A motorcycle-riding Taliban suicide bomber killed six US soldiers near Kabul on Monday, in a brazen attack as the resurgent militant group battled to seize a key southern district in Afghanistan’s opium-growing heartland, reported AFP.
The bombing during a joint patrol with Afghan forces near Bagram, the largest US military base in Afghanistan, marks one of the deadliest attacks on foreign troops in the country this year.
The Taliban claimed responsibility for the attack, which marks a worsening security situation a year after NATO formally ended its combat operations in Afghanistan.
Three Afghan police officers also were wounded in the blast, an Afghan official said.
According to WaPo, “We’re deeply saddened by this loss,” said Brig. Gen. Wilson A. Shoffner, the top U.S. military spokesman in Afghanistan. Gen. John Campbell, the U.S. commander in Afghanistan, and the rest of the military coalition said that “our heartfelt sympathies go out to the families and friends of those affected in this tragic incident, especially during this holiday season,” Shoffner added.
In emailed statements and tweets on Monday, the Taliban claimed responsibility for the suicide attack on American soldiers near Bagram and said its forces had successfully overtaken the strategic Sangin district of Helmand province in the south.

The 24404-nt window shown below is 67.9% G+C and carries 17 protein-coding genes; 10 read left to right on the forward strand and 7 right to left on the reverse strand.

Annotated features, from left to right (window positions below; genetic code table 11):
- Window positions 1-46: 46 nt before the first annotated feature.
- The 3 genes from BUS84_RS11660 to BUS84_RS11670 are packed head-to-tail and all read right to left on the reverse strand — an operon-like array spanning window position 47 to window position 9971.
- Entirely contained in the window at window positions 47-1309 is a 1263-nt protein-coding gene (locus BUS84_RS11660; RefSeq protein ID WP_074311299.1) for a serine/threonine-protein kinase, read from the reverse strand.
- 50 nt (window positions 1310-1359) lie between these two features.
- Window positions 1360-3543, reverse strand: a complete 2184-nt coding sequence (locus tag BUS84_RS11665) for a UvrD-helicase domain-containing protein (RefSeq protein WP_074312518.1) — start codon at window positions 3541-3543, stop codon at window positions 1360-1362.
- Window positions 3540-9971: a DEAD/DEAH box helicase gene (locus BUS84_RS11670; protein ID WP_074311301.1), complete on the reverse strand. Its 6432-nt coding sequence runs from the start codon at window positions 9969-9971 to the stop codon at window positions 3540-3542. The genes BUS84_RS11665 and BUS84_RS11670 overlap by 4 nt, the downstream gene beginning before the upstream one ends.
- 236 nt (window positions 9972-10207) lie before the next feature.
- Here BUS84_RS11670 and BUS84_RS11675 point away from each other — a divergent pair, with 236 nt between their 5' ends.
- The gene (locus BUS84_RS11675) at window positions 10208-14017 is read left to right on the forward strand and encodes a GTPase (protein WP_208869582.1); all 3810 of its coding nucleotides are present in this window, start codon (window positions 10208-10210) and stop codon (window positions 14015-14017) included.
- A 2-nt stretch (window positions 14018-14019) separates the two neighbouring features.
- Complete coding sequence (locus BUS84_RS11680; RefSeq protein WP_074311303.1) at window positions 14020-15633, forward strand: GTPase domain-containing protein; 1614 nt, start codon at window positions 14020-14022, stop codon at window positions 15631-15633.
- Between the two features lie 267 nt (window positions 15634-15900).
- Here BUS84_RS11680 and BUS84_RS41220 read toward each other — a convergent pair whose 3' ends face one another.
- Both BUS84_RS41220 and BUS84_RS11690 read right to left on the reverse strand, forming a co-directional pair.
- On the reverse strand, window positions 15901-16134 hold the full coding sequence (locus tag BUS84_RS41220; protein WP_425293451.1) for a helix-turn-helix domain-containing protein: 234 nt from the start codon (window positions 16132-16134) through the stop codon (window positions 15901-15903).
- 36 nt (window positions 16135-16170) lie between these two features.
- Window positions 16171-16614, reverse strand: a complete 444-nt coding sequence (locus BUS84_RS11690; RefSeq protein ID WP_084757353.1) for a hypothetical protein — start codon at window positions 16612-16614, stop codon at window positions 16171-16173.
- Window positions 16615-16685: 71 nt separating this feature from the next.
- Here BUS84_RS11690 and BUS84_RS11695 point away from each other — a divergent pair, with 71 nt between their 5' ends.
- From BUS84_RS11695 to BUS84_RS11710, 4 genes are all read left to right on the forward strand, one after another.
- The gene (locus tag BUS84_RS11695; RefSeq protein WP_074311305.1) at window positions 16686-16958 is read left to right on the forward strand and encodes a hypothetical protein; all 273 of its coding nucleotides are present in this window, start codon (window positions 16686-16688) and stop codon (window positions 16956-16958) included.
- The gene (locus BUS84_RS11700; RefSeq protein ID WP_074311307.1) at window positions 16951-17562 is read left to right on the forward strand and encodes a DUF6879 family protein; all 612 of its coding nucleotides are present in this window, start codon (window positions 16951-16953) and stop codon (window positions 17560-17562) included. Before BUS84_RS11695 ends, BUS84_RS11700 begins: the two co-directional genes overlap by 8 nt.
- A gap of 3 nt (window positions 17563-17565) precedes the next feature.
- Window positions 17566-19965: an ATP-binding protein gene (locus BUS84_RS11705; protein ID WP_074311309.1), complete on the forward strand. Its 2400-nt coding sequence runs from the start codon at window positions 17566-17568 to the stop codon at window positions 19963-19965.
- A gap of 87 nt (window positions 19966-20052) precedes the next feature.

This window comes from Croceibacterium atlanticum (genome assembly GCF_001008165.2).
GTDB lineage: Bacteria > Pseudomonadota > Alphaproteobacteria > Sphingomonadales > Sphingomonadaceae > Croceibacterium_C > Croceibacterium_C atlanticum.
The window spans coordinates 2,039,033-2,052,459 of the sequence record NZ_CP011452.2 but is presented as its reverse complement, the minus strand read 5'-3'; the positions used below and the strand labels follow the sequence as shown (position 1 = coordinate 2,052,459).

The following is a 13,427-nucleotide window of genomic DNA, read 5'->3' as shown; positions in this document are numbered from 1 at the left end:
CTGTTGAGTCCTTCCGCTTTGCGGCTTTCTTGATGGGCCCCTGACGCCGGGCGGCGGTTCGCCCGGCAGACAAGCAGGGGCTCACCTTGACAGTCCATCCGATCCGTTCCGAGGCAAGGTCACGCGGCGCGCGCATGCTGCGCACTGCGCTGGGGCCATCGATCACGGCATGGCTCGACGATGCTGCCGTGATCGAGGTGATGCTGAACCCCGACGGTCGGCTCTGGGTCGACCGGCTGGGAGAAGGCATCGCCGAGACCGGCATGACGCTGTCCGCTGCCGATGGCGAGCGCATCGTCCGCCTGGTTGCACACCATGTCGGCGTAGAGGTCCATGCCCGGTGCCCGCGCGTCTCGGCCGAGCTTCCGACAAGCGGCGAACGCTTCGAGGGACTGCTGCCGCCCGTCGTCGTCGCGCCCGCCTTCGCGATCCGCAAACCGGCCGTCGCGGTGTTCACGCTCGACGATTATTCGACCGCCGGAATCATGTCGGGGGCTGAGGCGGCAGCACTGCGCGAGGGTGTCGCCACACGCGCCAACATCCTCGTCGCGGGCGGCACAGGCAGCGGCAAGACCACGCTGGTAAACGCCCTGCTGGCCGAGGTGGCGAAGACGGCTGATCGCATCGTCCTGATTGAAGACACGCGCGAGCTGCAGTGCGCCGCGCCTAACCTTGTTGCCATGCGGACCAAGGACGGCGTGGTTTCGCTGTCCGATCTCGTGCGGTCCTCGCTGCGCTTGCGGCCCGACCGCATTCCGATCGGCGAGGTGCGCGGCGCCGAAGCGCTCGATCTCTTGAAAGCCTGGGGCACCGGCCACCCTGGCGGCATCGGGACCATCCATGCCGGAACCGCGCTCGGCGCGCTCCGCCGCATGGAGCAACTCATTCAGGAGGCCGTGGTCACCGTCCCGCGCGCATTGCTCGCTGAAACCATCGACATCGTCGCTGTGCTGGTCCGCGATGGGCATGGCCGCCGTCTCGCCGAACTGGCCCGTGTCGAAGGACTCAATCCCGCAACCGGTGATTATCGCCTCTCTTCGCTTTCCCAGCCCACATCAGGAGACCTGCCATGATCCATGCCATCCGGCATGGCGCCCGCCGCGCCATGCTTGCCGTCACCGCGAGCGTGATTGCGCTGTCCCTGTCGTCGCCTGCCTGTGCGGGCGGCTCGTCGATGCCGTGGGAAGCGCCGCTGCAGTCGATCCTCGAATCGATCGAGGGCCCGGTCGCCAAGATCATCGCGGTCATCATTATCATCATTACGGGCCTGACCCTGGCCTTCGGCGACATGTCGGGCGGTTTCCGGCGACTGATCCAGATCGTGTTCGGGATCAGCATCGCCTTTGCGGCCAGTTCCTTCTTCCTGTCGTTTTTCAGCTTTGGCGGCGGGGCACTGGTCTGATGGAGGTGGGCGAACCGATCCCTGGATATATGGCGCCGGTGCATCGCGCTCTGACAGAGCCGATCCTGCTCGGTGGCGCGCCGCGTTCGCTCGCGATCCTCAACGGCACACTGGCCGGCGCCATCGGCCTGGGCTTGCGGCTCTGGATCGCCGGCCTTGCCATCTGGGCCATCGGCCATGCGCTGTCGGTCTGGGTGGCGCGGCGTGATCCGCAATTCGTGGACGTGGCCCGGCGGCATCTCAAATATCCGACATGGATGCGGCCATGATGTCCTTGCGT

A statement from the insurgents said a “self-sacrificing attacker” named Zahidullah, riding a motorbike, targeted American soldiers patrolling in Bagram. The statement also said that 19 American “occupiers” were killed and “a huge number” wounded. The Taliban often exaggerates enemy casualty numbers.
Local residents reported crippling food shortages in the district, long seen as a hornet’s nest of insurgent activity after the Taliban began storming government buildings on Sunday.
“The Taliban have captured the police headquarters, the governor’s office, as well as the intelligence agency building in Sangin,” deputy Helmand governor Mohammad Jan Rasoolyar, told AFP.
“Fighting is escalating in the district,” he said, claiming the number of soldiers killed in clashes is “unbelievably high”.
Rasoolyar’s comments come a day after he posted a desperate plea on Facebook to President Ashraf Ghani, warning the entire province was at risk of falling to the Taliban.
The government in Kabul said reinforcements had been dispatched to Sangin, while denying claims of large casualties and rejecting that the district was at risk of being captured.